The departure area on the upper floor is housed under the central arched roofs and can be accessed from the main road via a vehicular ramp. These are the tallest of the terminal’s curved roofs, reaching up 15 meters by 30 meters wide, and spanning up to 210 meters from curbside to the farthest gate.
All of the roof’s ridges have skylights allowing natural light to filter diagonally across the expansive space. Check-in counters, kiosks, and in-line baggage conveyors span the sides of the departure hallway, giving a sense of horizontal linearity and directionality familiar to frequent air travelers.
The most distinctive local design intervention can be found in the ceilings of the departure area. Here, a system of free-standing Y-shaped parabolic pillars (reminiscent of mid-19th century iron-and-glass “palaces of industry” in Paris and London), x-braced rafters, and parallel “floating” braced beams, all made of glulam, will dominate sightlines and perspectives.
The ceiling composition is the closest visual metaphor for the surrounding islands’ rich legacy of craftsmanship in wood and rattan. The glulam’s warm colors, ranging from blonde ash to coffee-brown mahogany, offset the cold efficiency of the terminal and give it a rustic flair
Largest order of “glulam” wood
An earlier statement by Rubner Holzbau, a engineered timber construction firm in Europe, reported that “a total of 4,500 m³ of glulam timber was used and installed under the Holzbau’s supervision.
“This project is the largest order that has ever been received for a structure made of glulam in the entire company history of Rubner Holzbau in Ober-Grafendorf,” the statement said..
Soaring passenger arrivals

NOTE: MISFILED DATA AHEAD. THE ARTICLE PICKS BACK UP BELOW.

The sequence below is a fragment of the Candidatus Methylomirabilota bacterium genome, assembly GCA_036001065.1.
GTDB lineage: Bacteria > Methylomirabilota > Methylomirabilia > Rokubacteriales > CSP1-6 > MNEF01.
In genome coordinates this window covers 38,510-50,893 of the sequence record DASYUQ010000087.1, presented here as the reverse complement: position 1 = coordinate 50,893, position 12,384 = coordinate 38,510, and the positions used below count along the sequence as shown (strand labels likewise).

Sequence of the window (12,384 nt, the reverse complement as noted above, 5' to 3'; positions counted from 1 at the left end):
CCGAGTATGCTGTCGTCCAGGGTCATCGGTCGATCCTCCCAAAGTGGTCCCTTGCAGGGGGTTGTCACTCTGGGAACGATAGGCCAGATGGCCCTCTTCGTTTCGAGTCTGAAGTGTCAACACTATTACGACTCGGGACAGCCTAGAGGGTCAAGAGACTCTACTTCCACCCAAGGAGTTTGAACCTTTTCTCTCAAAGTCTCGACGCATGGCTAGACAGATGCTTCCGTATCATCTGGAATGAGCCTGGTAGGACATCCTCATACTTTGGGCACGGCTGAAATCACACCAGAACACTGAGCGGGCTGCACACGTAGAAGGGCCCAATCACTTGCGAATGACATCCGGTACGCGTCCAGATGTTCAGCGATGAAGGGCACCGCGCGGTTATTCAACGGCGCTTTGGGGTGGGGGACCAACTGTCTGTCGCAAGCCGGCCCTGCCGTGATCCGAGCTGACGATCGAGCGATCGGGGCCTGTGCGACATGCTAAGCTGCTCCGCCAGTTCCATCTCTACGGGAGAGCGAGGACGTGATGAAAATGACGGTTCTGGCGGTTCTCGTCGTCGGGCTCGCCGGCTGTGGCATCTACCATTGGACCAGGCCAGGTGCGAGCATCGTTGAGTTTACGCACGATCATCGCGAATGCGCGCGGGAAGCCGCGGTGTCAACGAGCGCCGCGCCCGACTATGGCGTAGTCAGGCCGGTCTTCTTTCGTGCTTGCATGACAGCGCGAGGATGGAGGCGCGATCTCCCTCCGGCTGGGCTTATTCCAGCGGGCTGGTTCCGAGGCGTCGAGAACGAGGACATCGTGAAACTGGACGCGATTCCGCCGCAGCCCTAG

For this year, the Mactan-Cebu International Airport expects passenger arrivals—both local and foreign—to hit 10 million, up 12 percent from last year’s 8.93 million.
This growth may be attributed to the new routes being opened. The Mactan-Cebu Airport is currently serving a total of 16 international destinations, 27 domestic destinations with 19 partner airline carriers.
In the next two years, GMCAC is targeting new routes connecting Cebu to Australia, Europe and other Asean countries, likewise expanding connections to China, Japan and South Korea.
As more international and domestic destinations open, GMCAC chief executive adviser Andrew Harrison said that increasing the airport’s capacity was the next crucial step.
“We need proper infrastructure so that we can accommodate more airlines and more flights. Route development is essential to an airport; the more flights we have, the more passengers will pass through our gates,” Harrison said.
The construction of the MCIA Terminal 2, which is slated to open on June 2018, will increase passenger capacity to 12.5 million from 4.5 million.